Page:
The state’s watchdog, the Office of Program Evaluation and Governmental Accountability, was born in 2005 with a serious dental defect.

No teeth.

Sure, the nonpartisan agency had some bark. It has received funding, guidance and — most important — time for deep investigative dives into state programs and services. It exposed deep fissures in economic programs, public safety dispatching and a host of social services, particularly regarding mental health.

But its work, though often praised by Republicans and Democrats alike, was just as often shelved. A reflexive study OPEGA did of itself in 2010 for its fifth anniversary found lawmakers implemented only one-third, and the bureaucracy only about half, of its recommendations from various studies.

Not exactly a ringing endorsement.

So, this spurred another round of political hand-wringing about whether the smallish agency — it has fewer than 10 employees — had the right mission, as if OPEGA’s ineffectiveness was a failure of the agency, instead of its legislative minders.


After the astounding revelations of the inner workings of the Maine Turnpike Authority, and this week’s public mea culpa from the state’s finance chief about a questionable land transaction in Thomaston, I think we have our answer.

The system seems fine. And OPEGA was never the real problem.

Instead, the agency’s legislative overseers — the Government Oversight Committee — have been a feckless bunch. OPEGA could not wish its work into action; that would requires some political capital which has, in the past, been woefully unspent.

This has changed over the past year, when some leaders emerged to make this whole watchdog effort worthwhile.

Sen. Dawn Hill, a Democrat from York, led the charge against MTA while on the committee. What started with a tollbooth gripe has turned into a lawsuit against the MTA’s deposed leader, Paul Violette, seeking to recoup $450,000 in agency funds.

And Sen. Roger Katz, a Republican from Augusta and now chairman of the oversight Committee, has since taken the unprecedented step of — gasp! — bringing officials like Violette before the committee to answer questions about questionable behavior.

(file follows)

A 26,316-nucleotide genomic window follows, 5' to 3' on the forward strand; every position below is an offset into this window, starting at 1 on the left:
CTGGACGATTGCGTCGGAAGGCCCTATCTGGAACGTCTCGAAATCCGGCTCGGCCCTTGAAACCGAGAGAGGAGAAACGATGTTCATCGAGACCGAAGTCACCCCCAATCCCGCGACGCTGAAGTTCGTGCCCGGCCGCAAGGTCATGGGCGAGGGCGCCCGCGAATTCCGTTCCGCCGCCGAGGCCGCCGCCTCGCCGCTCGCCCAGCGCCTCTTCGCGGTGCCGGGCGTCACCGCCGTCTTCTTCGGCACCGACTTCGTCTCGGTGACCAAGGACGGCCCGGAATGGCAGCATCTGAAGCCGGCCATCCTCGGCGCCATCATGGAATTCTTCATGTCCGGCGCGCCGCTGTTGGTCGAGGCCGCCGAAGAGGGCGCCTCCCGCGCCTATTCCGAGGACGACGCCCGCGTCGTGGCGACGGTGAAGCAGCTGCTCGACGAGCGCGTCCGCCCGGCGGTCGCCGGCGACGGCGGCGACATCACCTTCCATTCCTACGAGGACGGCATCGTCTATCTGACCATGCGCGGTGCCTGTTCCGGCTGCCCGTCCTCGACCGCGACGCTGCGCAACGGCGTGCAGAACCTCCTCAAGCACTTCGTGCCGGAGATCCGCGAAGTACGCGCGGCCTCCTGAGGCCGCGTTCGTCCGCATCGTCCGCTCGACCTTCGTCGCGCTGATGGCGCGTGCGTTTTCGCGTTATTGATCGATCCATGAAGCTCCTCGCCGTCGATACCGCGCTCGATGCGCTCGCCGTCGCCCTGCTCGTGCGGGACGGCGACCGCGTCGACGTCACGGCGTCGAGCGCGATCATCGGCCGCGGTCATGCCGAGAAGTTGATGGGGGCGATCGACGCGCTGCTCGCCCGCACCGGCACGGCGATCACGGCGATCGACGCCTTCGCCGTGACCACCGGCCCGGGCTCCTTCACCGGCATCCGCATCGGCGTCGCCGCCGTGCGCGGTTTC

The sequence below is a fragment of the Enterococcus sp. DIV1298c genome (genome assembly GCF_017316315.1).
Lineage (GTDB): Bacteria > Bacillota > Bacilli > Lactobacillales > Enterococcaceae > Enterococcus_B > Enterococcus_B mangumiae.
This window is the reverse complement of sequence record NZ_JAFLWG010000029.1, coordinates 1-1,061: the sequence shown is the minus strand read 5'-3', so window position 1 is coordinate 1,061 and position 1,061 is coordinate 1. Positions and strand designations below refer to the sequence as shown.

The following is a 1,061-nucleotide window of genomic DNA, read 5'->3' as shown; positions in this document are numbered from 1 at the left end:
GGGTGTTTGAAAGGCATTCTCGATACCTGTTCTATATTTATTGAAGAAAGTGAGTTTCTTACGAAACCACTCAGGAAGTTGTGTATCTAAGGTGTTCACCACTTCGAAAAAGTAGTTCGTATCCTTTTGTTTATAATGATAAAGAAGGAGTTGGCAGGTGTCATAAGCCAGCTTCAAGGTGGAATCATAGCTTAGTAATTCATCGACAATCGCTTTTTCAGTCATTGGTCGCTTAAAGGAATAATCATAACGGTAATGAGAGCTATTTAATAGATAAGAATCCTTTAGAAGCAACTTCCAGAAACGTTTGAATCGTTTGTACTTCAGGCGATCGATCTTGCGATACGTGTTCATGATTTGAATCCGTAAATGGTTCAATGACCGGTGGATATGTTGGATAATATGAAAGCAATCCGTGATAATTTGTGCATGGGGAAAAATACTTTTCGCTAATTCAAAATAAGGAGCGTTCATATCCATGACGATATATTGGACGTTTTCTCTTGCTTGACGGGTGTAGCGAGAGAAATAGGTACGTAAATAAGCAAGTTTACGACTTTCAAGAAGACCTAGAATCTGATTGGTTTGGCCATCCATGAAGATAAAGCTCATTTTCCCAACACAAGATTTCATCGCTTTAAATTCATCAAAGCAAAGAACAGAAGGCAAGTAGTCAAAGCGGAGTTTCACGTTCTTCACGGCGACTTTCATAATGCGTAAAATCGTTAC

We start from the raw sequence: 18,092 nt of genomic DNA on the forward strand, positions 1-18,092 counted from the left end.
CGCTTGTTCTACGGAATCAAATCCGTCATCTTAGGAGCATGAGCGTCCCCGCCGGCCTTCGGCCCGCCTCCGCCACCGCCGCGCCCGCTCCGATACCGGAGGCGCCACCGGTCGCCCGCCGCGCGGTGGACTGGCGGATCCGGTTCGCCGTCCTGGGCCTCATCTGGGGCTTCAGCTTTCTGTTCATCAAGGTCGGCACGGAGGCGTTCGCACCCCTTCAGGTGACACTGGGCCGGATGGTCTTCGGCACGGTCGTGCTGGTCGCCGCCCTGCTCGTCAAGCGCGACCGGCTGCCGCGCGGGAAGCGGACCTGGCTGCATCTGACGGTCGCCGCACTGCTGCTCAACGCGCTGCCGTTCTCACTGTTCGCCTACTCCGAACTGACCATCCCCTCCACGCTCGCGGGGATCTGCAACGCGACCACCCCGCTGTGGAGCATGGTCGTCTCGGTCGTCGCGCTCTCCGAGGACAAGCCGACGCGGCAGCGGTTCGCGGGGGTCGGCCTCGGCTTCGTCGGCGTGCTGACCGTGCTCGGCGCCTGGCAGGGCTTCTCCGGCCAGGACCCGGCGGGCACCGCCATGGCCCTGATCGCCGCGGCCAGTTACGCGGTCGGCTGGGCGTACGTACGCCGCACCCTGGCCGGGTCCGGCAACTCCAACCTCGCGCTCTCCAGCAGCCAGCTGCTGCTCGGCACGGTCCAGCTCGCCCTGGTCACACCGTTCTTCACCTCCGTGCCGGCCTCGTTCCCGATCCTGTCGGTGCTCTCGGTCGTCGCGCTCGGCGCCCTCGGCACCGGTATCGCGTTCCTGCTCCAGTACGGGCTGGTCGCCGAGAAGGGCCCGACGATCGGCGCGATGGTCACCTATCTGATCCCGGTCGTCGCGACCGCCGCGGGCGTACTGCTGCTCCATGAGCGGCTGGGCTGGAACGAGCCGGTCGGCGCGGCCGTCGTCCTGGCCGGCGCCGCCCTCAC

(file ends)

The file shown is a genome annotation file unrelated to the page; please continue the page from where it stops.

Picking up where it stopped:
This week’s guest was Sawin Millett, the state’s finance commissioner, who assumed responsibility for the quiet sale of three state-owned homes in Thomaston to Patricia Barnhart, warden of the Maine State Prison, for the quizzical price of $175,000.

(Aside: I’m not among the chorus who are infuriated about the sale price vs. the land’s assessed value of $438,000.

That assessment is fiction. What irks me is that the property is adjacent to one of the largest commercial/residential developments planned in the Midcoast: Thomaston Green, on the former prison property.)

As a litigator, Katz deserves credit for making the oversight committee behave like — gasp, again! — a committee with oversight. The aggressive subpoenaing of Violette and unhesitating investigation of the land deal gives the panel some overdue credibility.

Folks in the Legislature can have difficulty doing things to inspire public confidence. I remember the tortuous debate about ethics reform a few years ago that went practically nowhere. It descended into arguments about definitions, instead of principles.

OPEGA and the oversight committee were locked in the same spiral. So much effort was spent on determining process that the products — good, thoughtful, tough questions about the efficiency of government programs — were ignored.


It’s like the Legislature has been staring at a crowbar for five years and arguing what color it should be, instead of just using it for what it was made for.

As recently as last year, some lawmakers thought OPEGA was better designed as an aggressive accountant. It would scrutinize state spending and recommend cuts and efficiencies, akin to the federal Office of Management and Budget.

Yet this would not have resolved lingering problems with state watchdoggery. Another entity making recommendations that could be swept aside easily in the interest of political expediency wouldn’t have helped matters.

What’s been needed is a more robust, serious effort toward accountability by the folks elected to deliver it. All the attention on OPEGA has been misplaced, or misdirected, and scrutiny on the lawmakers tasked with guiding its progress has been avoided.

After six years, it looks like there’s clear purpose to OPEGA. And surprisingly enough, the agency hasn’t changed. It has the same bark it always possessed.

Finally, however, it has some lawmakers behind it with some bite.

Anthony Ronzio is editor and publisher of the Kennebec Journal and Morning Sentinel. Email to

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